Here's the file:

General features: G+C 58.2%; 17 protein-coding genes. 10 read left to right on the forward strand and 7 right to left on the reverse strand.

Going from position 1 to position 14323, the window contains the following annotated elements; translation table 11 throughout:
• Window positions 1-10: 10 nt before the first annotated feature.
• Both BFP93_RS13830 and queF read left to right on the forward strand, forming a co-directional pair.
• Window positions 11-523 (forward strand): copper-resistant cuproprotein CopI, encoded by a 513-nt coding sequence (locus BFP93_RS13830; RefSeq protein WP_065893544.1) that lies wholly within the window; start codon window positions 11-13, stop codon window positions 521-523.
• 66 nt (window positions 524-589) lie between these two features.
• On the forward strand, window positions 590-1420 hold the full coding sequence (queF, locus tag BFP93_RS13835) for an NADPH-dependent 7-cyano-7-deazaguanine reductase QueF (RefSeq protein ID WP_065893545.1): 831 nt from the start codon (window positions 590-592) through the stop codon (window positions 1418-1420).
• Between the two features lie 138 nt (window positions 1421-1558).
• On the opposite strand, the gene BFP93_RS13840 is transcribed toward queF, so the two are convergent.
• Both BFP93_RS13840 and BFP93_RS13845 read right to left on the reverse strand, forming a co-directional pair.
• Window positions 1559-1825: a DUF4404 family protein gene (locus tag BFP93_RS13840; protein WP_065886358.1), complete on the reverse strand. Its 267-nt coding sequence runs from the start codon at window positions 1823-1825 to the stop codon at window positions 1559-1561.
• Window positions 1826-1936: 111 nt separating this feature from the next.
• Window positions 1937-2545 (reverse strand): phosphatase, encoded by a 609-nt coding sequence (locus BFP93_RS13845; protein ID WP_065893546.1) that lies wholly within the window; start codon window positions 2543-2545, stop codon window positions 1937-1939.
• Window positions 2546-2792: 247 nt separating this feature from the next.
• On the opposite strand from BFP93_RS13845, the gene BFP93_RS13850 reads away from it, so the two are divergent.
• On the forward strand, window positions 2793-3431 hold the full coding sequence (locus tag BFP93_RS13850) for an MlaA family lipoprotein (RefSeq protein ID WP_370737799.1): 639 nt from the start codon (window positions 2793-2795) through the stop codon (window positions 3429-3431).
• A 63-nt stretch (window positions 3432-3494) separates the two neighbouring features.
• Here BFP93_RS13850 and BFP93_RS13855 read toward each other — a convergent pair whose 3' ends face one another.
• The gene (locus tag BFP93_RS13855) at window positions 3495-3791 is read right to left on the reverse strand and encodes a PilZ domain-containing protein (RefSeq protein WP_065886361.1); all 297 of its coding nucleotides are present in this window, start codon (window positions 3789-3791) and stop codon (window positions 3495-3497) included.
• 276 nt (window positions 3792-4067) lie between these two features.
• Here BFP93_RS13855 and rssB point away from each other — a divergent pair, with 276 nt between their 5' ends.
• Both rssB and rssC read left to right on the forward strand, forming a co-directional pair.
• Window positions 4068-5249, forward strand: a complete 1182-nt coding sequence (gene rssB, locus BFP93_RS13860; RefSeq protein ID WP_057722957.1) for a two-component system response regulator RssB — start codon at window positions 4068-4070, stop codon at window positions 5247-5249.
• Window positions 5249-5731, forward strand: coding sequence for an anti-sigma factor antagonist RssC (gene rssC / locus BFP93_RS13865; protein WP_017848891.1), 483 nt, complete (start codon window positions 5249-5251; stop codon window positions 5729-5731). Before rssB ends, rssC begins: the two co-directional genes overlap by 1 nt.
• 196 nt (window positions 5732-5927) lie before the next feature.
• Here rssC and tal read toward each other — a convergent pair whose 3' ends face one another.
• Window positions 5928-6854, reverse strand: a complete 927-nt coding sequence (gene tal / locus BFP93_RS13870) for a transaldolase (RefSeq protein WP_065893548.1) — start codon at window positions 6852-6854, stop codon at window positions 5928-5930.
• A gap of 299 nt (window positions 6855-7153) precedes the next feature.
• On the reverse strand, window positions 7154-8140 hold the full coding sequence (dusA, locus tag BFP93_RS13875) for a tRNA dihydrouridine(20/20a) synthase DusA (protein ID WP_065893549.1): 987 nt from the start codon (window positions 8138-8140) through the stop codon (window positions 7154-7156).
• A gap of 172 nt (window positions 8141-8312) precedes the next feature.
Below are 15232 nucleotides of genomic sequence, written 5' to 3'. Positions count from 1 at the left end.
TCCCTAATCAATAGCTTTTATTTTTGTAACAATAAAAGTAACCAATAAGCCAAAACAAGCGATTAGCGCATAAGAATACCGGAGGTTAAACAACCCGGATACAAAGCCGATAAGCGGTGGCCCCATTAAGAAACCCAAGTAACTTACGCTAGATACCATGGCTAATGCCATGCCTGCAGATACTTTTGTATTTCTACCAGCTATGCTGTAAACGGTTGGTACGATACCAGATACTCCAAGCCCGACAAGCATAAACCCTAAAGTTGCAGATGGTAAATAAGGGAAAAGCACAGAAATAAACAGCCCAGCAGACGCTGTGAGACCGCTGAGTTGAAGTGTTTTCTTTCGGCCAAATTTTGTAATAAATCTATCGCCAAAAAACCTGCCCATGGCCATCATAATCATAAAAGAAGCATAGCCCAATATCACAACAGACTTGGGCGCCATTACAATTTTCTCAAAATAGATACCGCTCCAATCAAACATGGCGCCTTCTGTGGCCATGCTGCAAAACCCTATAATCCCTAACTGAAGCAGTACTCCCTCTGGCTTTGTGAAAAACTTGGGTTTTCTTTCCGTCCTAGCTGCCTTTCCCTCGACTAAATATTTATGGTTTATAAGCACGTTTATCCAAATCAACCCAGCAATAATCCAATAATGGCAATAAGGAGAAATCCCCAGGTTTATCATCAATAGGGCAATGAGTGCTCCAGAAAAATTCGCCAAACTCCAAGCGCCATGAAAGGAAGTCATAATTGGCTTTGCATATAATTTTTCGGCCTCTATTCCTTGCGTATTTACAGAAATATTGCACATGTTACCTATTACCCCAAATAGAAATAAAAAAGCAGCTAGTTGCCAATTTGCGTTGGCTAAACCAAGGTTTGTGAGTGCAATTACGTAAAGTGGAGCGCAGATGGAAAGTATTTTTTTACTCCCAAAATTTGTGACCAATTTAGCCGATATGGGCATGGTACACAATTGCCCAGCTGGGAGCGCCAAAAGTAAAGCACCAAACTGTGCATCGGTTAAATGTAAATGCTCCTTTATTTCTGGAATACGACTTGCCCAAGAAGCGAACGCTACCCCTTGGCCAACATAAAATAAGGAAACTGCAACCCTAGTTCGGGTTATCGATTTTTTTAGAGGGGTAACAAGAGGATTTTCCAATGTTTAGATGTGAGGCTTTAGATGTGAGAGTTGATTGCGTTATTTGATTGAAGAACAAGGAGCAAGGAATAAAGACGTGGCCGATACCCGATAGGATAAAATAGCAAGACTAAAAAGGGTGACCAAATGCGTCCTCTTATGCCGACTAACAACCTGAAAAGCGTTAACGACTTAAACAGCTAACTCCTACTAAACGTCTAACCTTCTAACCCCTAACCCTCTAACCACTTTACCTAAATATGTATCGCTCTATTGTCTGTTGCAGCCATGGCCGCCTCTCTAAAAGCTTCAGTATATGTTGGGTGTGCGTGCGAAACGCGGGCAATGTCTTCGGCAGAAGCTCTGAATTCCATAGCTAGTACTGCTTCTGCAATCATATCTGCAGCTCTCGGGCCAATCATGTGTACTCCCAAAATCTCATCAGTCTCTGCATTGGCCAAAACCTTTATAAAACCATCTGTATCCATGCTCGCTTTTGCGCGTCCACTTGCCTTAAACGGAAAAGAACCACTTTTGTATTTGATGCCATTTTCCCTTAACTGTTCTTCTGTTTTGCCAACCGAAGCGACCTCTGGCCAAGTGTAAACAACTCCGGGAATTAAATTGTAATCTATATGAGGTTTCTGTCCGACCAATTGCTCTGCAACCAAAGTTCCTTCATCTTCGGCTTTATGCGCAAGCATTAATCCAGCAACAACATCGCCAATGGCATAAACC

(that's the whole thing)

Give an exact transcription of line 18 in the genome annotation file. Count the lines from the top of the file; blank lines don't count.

• Here BFP93_RS13850 and BFP93_RS13855 read toward each other — a convergent pair whose 3' ends face one another.